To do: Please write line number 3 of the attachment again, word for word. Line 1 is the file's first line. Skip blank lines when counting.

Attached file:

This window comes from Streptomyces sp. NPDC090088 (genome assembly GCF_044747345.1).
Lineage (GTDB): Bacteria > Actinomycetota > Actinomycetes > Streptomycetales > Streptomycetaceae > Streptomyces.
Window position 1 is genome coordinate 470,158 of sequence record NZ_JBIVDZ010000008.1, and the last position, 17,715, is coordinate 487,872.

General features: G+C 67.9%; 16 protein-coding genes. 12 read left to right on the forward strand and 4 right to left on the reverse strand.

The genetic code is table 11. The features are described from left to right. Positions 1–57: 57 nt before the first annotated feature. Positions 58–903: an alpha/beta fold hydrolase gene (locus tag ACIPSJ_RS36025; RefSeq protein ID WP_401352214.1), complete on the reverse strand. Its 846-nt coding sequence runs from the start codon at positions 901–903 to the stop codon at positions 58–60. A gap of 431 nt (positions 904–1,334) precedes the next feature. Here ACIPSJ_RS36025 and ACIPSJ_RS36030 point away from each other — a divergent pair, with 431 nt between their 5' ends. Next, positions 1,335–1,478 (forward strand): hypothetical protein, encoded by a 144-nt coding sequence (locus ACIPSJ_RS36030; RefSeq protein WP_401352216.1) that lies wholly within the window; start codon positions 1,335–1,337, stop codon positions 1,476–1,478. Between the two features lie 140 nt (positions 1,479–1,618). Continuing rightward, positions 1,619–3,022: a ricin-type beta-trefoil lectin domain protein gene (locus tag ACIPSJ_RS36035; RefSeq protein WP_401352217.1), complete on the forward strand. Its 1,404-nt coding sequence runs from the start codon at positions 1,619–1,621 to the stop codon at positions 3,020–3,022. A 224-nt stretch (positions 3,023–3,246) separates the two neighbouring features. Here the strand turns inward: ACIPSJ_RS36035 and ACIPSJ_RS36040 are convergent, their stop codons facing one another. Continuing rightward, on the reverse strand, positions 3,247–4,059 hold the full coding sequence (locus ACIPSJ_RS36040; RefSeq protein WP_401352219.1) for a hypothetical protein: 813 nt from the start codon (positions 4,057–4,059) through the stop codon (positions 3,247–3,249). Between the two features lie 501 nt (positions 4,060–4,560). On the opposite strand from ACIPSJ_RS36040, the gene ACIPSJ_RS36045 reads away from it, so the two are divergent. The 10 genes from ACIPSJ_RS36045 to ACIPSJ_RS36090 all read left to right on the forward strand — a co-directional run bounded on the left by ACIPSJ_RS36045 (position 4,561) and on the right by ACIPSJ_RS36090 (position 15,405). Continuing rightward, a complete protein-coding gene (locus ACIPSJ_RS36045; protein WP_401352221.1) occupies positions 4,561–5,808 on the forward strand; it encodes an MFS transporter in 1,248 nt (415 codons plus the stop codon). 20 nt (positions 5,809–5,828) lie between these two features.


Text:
Window position 1 is genome coordinate 470,158 of sequence record NZ_JBIVDZ010000008.1, and the last position, 17,715, is coordinate 487,872.